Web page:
Home » Blog » Accepting Your Child’s Diagnosis

Accepting Your Child’s Diagnosis

When you’re a new parent, you often have all sorts of ideas about how your child’s future will look. Most of all, you hope that they’ll live a long and happy life.

If your child is diagnosed with ADHD, Anxiety, ASD etc., you have a new range of possibilities to grapple with. Will your child deal with stigma due to their condition? How will it affect their future career and relationships? 

Learning that your child has been diagnosed with something can be challenging for any parent. It’s common to experience feelings of grief, depression, and helplessness. In an instant, all the ideas you had about your child’s future have been altered. 

But there are ways to help your child and treat their condition. If you are concerned about your child or dealing with a new diagnosis, here are some ways you can support them and yourself:

Signs that Your Child has a Mental Illness

No child behaves perfectly at all hours of the day. It’s common for them to rebel, throw temper tantrums, and react negatively sometimes. But what if you suspect the issue lies within their mental health?

According to the latest data from the CDC, the most common mental illnesses and behavior disorders in children are depression, anxiety, and ADHD.

Be aware of these signs that may indicate your child is dealing with a mental illness:

  • Problems with school. If your child has issues focusing, with procrastination, or controlling their impulses, they may be dealing with ADHD. These problems commonly manifest at school, especially during tests. A drop in your child’s school performance may be a sign that they should meet with a pediatrician.
  • Behavioral/social issues. Your child may have outbursts that make it hard for them to make friends. They may have trouble socializing with others, either due to anxiety or difficulty focusing on the conversation. These symptoms are common among children who deal with various mental and behavioral disorders.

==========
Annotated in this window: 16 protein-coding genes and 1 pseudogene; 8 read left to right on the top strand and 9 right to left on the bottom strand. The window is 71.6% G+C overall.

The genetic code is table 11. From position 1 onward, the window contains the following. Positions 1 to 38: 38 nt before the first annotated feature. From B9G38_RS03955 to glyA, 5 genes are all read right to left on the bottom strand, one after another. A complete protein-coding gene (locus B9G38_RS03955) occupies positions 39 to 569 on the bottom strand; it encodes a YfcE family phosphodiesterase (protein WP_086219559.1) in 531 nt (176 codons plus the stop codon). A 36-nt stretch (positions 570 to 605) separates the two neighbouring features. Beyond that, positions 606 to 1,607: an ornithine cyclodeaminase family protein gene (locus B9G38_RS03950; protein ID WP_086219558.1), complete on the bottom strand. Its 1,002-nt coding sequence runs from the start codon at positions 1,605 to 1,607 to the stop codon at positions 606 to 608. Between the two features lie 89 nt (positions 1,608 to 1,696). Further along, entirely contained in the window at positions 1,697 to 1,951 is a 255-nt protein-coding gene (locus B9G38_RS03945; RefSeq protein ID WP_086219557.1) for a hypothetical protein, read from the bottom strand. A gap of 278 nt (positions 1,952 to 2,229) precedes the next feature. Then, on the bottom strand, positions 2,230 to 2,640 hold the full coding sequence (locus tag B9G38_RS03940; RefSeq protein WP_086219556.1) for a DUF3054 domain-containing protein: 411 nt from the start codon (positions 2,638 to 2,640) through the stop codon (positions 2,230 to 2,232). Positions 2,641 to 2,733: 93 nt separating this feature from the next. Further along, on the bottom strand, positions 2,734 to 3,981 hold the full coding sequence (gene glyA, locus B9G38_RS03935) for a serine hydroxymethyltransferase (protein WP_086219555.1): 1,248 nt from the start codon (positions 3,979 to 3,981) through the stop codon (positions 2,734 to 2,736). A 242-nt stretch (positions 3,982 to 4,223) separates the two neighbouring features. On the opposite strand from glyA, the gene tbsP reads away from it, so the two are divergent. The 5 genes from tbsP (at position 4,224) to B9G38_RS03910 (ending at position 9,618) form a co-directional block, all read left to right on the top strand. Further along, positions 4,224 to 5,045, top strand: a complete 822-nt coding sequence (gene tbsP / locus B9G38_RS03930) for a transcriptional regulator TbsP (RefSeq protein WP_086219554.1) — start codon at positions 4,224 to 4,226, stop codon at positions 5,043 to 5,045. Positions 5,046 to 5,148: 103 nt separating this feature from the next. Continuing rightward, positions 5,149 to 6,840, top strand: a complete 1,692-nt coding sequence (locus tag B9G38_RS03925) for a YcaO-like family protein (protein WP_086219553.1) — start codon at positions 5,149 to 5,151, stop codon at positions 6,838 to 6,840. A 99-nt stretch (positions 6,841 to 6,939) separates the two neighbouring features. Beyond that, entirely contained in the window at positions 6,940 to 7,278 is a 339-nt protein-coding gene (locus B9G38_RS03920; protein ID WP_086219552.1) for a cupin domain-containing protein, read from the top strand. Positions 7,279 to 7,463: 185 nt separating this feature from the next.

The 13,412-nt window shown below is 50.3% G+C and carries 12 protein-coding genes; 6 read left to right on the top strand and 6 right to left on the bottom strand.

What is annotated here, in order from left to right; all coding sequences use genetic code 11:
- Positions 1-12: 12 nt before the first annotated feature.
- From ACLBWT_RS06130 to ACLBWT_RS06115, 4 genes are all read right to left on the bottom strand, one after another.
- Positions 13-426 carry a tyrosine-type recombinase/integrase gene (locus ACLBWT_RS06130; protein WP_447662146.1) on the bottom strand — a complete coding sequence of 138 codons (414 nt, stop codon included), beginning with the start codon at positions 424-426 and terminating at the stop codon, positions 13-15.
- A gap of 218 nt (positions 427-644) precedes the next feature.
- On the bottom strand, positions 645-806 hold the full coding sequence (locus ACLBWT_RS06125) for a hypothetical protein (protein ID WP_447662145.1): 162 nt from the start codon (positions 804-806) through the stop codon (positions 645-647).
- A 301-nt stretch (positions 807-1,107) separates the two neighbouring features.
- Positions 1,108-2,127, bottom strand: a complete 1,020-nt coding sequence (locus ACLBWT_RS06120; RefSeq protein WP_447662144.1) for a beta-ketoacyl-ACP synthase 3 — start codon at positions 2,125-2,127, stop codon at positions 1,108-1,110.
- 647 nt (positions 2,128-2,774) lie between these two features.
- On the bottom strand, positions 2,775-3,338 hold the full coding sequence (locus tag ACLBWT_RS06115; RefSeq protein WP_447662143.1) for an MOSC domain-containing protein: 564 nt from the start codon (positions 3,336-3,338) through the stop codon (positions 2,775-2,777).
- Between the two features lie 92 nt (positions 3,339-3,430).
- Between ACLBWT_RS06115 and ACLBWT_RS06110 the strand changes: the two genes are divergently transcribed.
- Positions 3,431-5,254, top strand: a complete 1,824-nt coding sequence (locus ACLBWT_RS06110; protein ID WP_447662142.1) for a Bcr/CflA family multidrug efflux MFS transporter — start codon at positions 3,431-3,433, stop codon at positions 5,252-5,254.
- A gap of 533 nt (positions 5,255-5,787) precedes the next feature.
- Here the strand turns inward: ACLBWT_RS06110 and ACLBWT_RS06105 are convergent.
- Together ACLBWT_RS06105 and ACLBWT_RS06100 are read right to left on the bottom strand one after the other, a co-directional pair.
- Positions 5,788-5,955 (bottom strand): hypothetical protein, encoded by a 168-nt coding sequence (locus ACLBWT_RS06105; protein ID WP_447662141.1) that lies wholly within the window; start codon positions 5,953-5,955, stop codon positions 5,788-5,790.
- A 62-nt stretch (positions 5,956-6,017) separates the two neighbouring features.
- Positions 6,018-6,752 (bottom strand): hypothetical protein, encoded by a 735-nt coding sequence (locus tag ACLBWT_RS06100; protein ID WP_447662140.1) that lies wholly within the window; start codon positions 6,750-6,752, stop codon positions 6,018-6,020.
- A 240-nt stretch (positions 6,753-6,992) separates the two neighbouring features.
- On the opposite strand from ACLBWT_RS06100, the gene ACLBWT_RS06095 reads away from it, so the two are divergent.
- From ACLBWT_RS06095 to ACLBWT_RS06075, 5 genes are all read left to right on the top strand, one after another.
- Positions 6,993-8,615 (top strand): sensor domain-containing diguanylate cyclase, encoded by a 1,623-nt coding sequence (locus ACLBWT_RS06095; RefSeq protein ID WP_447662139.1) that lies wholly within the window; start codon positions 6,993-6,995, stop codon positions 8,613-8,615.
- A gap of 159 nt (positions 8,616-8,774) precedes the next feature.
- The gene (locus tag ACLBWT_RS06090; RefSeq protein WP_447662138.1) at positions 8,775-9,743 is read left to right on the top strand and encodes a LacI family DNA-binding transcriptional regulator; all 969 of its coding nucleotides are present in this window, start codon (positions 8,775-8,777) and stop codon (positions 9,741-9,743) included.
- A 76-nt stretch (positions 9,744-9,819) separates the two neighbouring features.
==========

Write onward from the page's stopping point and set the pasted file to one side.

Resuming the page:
• Negative thoughts. Most of us think of children as carefree and happy individuals. But that isn’t always the case. What if your child is frequently sad? They may act withdrawn, lethargic, and seem uninterested in their favorite activities. Your child might be dealing with symptoms of depression.

These signs do not necessarily mean that your child has a mental illness. However, they are cause for concern, and they indicate that you should consult with a doctor or pediatrician.  

Seeking Support

To be the best parent that you can be, you also need to take care of yourself. It’s easy to forget about your own needs when you’re worried about your child.

Supporting yourself is especially important after your child is diagnosed. You may be dealing with a range of difficult emotions that are tough to process. A few ways to get the support you need are to confide in a close friend or family member, seek therapy, and/or practice self-care. If you’re looking to connect with other parents who deal with similar issues, try to find an online support group. You might find it helpful to read and share stories with others in a similar situation. Finally, look for literature on the subject. Not all parenting tips will work with your child, but you can gain valuable insights by reading about the experiences of others.

Even though your priority is helping your child, you can’t do that to the best of your ability if you don’t take care of yourself as well. 

You may actually feel some relief when your child is diagnosed. It can be a positive experience to finally understand why your child behaves the way they do. Once a diagnosis is made, you can start finding ways to support your child with their specific challenges. 

Getting Treatment

After your child is diagnosed, the next step is arranging the appropriate treatment for them. The following interventions can be very effective at helping your child deal with the impulses they struggle with:

The doctor or pediatrician may recommend medication to help your child manage their symptoms. Only you and a medical professional can decide whether this is right for your child or not. It will depend on what mental illness they are dealing with, the problems they’re experiencing, and the medication that’s recommended. 

Taking your child to therapy is another helpful intervention. A therapist can teach your child valuable coping mechanisms for their specific issues. They can learn how to manage their anger before an outburst occurs. If they deal with depression, a therapist can talk them through their negative thoughts and offer other perspectives. 

When your child is diagnosed, it’s difficult for many parents to process and accept the news. But a mental illness doesn’t mean that they won’t have a happy, fulfilling life. All it indicates is that they have a unique set of strengths and weaknesses that need to be treated accordingly. With the right treatment and support, your child can learn to manage their mental illness in healthy and productive ways. 

Authors Bio: 

Veronica Wallace is a childhood educator and blogging enthusiast. Some of her favorite articles can be found on the KIDTHINK website. KIDTHINK specializes in offering clinical treatment of mental illness in children aged twelve and under, along with community outreach and training for this type of treatment. 

Scroll to Top
X